my italian housekeeper

The story of my Italian Housekeeper.

When I worked in Italy, years ago, we rented an enormous house on the Amalfi Coast, very close to Amalfi, right on the edge of a cliff overlooking the Mediterannian.  It had six terraces, with heavy marble tables on each one and a pool right on the edge of the cliff.  I was working for a film family and managed their lives, their houses, their children, families, their travel and the book. It was a short term job that flows through my memory like a river.  I had just quit my job as a full time classroom teacher and was weary right to my bones. When I lived in Italy, I crossed the metaphorical river and began to live IN my life instead of battling to pay for another one. This job developed into being  a directors PA but at this point I spent more time walking the hills and beaches with the children and doing homework on the terraces, strolling through the markets and eating, than I did poring over scripts. I wriggled into this interlude in that glorious sparkling late summer Italian sunshine.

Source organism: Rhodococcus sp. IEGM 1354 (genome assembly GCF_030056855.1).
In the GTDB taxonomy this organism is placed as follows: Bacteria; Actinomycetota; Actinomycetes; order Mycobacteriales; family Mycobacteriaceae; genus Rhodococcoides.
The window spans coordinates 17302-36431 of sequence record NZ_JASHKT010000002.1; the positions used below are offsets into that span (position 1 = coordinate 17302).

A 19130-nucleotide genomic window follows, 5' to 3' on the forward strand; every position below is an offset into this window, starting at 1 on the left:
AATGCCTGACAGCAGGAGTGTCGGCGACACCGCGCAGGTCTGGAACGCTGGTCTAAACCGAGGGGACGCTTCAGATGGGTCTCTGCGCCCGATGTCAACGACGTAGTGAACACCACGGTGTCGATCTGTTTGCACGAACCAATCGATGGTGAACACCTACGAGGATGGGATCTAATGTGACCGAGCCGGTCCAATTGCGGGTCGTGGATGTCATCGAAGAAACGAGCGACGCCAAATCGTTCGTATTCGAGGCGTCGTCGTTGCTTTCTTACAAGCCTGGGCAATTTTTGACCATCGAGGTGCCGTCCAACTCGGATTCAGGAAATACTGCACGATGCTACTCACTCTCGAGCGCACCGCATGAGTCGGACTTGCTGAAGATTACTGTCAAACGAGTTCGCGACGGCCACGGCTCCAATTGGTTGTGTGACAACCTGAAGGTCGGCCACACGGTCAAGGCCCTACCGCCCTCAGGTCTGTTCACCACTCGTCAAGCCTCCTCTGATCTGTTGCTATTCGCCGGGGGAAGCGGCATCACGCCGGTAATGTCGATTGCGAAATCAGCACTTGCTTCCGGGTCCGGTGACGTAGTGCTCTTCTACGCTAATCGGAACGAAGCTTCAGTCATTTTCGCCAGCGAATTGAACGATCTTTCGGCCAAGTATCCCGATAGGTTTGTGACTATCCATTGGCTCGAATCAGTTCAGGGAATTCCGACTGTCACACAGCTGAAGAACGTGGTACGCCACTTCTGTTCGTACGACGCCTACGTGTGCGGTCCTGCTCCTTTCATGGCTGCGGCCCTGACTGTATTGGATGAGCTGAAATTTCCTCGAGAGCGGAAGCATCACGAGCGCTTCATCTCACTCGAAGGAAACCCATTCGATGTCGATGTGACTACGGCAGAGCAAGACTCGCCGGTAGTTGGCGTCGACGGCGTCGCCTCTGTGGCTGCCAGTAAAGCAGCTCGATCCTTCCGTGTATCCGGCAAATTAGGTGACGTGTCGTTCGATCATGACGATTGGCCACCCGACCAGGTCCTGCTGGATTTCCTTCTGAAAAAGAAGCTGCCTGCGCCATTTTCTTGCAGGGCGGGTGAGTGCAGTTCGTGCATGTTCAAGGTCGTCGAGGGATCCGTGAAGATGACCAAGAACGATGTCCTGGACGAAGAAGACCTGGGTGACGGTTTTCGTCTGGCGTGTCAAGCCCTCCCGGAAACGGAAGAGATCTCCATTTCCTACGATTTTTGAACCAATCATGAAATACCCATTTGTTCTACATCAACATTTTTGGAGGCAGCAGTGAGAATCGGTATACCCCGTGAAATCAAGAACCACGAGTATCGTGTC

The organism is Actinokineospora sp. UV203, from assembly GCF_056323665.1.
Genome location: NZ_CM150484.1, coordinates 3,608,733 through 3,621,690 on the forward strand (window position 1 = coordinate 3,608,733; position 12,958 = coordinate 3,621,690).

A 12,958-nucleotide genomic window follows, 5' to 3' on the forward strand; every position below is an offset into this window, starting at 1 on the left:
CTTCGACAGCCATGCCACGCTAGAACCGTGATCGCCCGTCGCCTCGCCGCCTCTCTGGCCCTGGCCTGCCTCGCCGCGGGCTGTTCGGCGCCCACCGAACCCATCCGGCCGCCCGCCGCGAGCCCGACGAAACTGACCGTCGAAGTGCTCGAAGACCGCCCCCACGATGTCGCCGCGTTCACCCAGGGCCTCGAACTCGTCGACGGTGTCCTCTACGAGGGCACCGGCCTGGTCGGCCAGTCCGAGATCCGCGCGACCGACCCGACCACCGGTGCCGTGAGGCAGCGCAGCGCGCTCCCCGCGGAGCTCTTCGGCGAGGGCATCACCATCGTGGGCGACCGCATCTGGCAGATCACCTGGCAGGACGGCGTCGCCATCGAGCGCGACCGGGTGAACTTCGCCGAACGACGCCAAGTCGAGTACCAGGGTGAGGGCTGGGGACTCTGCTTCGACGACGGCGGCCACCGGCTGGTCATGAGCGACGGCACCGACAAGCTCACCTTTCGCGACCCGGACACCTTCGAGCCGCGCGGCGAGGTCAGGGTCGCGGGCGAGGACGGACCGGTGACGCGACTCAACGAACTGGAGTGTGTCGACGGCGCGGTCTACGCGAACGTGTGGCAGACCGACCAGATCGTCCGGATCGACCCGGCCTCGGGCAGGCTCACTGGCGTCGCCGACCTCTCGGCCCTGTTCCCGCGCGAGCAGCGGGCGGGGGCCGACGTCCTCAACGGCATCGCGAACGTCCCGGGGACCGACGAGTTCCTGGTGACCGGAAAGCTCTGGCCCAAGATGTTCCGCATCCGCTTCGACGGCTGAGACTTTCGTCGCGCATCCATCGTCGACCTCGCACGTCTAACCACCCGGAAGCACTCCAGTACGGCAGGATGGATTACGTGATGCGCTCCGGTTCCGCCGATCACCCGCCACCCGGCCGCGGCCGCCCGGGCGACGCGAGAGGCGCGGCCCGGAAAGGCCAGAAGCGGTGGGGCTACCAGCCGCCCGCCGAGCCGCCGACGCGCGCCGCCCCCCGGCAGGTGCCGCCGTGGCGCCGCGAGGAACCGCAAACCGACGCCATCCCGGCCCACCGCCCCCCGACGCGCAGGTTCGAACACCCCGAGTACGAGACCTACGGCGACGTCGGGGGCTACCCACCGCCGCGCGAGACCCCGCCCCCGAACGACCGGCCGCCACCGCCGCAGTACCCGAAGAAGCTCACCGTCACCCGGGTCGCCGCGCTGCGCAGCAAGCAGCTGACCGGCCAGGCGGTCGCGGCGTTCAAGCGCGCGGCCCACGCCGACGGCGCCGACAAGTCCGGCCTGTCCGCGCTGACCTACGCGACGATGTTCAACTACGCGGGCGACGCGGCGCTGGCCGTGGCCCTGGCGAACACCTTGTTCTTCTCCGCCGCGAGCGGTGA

In this big house I had an Italian Housekeeper who came in daily and put me and the house to rights. She  was  a very sexy, very energetic Italian beauty.  She spoke no English and I spoke no Italian.   I tried to speak Italian with a NZ accent  because she absolutely refused to have anything to do with the English language.  Her scorn was gorgeous. Every morning she would call to me loudly as she entered the house. My name was pronounced the Italian way Chicheelia (Cecilia), and rolled around on her laughing tongue with ease. She was either laughing or in a fury. At the beginning I was terrified of her.